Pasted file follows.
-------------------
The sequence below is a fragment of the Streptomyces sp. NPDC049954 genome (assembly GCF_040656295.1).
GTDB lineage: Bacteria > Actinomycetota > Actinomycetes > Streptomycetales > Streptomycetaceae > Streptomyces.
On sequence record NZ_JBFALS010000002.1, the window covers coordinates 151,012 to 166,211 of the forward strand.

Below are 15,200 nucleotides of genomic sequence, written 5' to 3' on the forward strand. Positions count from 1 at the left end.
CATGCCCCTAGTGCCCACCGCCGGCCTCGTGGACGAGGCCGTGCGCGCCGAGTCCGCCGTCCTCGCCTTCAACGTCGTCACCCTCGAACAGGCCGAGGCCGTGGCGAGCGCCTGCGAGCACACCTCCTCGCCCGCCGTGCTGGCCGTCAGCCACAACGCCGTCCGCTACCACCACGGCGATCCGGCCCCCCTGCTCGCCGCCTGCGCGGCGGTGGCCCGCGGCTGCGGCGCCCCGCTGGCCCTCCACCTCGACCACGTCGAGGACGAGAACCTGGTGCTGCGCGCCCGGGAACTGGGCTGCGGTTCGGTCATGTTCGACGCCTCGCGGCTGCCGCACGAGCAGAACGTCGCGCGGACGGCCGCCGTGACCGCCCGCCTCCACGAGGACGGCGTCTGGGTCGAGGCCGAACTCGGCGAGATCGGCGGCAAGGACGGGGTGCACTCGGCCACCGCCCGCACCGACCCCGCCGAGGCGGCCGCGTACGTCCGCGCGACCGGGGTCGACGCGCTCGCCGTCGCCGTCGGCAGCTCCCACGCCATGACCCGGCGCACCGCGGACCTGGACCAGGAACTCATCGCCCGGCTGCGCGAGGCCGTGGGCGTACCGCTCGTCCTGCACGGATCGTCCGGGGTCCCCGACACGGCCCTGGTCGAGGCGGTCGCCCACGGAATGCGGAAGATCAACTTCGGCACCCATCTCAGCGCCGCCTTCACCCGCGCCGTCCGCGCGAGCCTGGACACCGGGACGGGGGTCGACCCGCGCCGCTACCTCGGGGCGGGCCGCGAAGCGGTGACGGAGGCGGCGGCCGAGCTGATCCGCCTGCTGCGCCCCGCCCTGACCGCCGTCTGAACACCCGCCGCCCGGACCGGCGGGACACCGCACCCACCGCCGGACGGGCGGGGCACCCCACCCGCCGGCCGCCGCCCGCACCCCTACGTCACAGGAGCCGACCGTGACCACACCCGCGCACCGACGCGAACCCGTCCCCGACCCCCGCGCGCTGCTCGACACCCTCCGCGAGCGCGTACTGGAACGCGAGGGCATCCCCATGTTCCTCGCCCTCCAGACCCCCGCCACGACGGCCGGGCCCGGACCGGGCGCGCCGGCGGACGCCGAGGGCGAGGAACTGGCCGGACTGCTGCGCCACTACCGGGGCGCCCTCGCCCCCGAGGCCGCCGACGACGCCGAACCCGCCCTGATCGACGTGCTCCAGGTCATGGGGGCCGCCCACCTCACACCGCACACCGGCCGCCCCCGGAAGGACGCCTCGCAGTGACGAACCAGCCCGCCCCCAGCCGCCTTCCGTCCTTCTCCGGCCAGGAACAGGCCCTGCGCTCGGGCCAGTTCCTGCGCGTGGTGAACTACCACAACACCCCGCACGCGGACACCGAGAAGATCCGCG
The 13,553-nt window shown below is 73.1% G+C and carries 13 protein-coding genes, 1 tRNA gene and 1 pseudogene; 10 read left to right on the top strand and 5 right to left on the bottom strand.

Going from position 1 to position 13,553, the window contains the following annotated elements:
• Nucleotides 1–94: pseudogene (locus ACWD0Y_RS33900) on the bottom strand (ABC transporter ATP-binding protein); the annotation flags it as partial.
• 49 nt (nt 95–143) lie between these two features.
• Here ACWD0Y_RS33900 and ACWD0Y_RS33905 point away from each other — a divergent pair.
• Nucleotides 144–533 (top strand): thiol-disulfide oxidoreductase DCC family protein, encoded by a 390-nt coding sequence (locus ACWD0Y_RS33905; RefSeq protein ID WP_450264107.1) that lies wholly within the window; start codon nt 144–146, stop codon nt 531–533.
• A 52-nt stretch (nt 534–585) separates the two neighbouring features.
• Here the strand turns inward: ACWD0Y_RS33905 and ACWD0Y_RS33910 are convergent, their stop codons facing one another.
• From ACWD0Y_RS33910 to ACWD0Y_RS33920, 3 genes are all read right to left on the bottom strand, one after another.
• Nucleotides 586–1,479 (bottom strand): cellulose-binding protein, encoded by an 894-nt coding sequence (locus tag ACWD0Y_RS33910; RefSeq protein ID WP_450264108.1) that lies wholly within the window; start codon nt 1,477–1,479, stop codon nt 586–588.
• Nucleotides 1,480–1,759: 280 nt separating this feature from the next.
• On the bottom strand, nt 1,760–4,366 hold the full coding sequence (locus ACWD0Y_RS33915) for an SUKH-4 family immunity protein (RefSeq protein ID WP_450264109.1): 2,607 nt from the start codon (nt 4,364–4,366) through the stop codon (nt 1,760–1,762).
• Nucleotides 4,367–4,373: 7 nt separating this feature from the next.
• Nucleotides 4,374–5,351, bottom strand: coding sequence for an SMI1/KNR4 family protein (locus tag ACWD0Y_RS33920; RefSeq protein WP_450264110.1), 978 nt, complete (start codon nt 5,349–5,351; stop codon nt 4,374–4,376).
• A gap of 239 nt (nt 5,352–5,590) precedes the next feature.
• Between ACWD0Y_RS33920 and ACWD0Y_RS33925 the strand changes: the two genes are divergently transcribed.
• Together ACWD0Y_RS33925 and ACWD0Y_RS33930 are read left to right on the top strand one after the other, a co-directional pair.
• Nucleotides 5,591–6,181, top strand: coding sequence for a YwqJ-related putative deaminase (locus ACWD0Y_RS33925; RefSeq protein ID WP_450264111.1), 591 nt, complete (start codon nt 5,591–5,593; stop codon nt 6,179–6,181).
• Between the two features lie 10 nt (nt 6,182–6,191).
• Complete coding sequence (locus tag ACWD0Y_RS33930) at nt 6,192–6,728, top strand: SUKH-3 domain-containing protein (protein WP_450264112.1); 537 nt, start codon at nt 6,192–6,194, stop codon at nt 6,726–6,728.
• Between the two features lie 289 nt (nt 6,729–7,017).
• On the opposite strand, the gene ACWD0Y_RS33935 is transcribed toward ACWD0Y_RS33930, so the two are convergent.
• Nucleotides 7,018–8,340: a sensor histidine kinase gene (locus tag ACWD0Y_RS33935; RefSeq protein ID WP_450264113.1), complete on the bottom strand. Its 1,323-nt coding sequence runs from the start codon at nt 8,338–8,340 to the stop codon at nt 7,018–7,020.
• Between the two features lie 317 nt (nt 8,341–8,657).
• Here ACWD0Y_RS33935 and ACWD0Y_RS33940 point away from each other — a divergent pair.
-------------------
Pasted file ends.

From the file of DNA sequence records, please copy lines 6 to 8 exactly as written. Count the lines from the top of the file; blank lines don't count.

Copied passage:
The 13,553-nt window shown below is 73.1% G+C and carries 13 protein-coding genes, 1 tRNA gene and 1 pseudogene; 10 read left to right on the top strand and 5 right to left on the bottom strand.

Going from position 1 to position 13,553, the window contains the following annotated elements:
• Nucleotides 1–94: pseudogene (locus ACWD0Y_RS33900) on the bottom strand (ABC transporter ATP-binding protein); the annotation flags it as partial.